“This product has always been considered a platform and a culture product. A tool for self-expression.”
Amazingly, the “platform” here is a notebook, the non-digital, paper variety. The quote by Marco Beghin, president of Moleskine America, appeared in a recent article in The New York Times about this company’s success in advertising. Their campaigning techniques are exemplary for incorporating their “tribe” in their promotions, capitalizing on artists’ desire for exhibition and visibility.
I am struck by the Italian company Moleskine’s clever approach to involve artists and designers in their promotions. For instance, at a Bloomingdale’s event, people were invited to sketch inside a Moleskine while a live model posed nearby. Meanwhile, their Facebook fanpage is a kind of journal of self-expression, where people post photos of what’s inside their notebooks. The official website features an ongoing gallery of work made on their covers and pages.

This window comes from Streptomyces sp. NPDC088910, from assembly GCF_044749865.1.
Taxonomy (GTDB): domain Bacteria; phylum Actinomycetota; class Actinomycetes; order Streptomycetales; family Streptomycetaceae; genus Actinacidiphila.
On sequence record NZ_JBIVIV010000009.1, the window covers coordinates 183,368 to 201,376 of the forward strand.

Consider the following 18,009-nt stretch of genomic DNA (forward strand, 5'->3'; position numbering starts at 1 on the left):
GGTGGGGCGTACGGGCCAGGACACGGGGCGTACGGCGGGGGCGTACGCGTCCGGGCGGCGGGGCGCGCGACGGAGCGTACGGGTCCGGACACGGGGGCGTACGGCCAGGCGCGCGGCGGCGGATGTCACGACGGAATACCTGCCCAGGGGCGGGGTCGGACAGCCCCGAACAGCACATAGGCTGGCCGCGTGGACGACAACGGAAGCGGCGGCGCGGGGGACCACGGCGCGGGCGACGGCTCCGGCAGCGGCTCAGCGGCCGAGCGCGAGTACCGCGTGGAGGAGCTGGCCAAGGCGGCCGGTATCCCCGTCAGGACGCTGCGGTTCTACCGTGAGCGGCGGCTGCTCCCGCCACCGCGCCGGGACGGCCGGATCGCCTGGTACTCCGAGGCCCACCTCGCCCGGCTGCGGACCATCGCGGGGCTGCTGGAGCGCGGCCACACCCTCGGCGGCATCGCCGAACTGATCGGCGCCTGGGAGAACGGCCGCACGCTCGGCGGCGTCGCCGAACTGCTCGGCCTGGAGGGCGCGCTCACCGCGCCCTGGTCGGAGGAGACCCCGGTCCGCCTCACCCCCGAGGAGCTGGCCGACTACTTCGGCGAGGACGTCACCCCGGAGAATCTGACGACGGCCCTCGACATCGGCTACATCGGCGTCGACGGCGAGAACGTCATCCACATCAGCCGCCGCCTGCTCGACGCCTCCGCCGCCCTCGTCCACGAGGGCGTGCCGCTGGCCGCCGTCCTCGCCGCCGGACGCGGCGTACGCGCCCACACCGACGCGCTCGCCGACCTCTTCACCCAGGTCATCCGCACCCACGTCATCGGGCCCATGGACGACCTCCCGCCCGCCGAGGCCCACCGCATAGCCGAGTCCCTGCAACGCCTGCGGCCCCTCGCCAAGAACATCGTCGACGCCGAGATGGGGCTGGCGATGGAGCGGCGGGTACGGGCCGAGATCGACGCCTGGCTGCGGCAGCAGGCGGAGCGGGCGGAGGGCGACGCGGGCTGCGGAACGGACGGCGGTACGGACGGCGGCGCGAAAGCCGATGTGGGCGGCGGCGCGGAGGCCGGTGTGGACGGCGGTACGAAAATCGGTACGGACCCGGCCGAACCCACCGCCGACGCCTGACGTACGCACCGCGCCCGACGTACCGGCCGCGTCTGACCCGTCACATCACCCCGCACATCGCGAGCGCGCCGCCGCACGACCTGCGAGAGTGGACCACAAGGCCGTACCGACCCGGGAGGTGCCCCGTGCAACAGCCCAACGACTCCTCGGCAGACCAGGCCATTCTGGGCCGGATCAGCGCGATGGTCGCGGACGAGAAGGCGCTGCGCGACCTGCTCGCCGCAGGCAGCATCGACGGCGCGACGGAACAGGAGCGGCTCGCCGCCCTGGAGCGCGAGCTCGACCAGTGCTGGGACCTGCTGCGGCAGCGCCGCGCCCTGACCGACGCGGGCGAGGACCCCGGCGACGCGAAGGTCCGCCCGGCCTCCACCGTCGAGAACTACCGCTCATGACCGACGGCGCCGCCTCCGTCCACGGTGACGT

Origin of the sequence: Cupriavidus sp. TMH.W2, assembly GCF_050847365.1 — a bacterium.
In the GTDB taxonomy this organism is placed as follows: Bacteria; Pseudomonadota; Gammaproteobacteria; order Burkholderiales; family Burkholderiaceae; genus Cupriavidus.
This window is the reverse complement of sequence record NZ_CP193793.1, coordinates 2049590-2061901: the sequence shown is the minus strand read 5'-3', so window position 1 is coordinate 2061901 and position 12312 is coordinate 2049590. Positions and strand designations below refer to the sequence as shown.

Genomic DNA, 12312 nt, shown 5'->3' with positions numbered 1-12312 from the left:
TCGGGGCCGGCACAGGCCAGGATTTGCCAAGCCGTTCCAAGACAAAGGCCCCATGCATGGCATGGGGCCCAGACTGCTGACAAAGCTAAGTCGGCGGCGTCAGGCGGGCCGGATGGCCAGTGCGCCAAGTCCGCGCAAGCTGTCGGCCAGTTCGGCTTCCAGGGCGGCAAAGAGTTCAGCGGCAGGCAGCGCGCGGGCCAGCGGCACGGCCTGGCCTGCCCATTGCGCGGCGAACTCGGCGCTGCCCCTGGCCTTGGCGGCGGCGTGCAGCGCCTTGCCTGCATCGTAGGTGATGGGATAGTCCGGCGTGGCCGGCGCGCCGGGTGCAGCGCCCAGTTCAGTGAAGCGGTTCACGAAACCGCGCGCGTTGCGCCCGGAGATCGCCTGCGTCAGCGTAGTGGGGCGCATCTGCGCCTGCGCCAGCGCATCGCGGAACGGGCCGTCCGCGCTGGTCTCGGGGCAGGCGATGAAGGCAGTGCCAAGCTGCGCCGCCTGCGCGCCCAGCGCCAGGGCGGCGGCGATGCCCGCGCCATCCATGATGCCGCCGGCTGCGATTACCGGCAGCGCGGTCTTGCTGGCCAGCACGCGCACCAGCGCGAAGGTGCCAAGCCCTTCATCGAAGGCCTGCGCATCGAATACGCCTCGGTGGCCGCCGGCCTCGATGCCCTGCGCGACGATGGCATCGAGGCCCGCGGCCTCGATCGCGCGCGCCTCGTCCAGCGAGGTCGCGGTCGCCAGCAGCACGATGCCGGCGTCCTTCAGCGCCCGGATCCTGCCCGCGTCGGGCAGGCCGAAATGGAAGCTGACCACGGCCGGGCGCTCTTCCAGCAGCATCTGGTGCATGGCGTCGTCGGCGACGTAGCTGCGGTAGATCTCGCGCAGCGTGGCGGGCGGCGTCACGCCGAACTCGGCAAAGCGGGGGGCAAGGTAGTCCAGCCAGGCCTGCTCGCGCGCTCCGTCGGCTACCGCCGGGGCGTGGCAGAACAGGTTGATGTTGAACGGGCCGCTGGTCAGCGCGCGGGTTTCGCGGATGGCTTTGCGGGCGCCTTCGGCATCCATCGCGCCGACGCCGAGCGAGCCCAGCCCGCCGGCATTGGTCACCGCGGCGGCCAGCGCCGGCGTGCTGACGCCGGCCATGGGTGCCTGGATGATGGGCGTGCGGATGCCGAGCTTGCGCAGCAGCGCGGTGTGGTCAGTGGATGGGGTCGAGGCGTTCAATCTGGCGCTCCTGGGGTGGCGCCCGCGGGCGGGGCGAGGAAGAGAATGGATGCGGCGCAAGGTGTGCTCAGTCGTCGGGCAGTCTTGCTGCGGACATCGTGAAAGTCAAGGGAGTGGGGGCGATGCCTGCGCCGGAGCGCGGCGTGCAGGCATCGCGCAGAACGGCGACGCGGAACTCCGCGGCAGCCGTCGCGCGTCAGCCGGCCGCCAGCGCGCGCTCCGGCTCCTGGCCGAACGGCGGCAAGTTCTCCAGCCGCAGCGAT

The company also coordinates with art exhibitions. Like at the Venice Biennale: The notebook manufacturer provides sketchbooks for recording the first impressions of the installation “Seeing with Eyes Closed“ by artist Ivana Franke.
The participation, adoration and ultimately loyalty of their customers, especially artists and designers, are the stuff of marketers’ dreams, concretized by the company’s notable growth, as reported by the Times article. Marketing to this particular audience can be tricky — most artists do not want to “sell out” to a brand name. Moleskine has successfully used inclusiveness and creative possibility to appeal to artists, and combined this approach with their alignment with the world’s top art venues.
I’m with the artist Molly Crabapple, who calls companies “21st century Medicis.” Of all the “Medicis” out there, Moleskine is certainly one to note…for which they have certainly provided enough means.
All about the famous Florentine Medici family and their patronizing the arts
Moleksine’s artist marketplace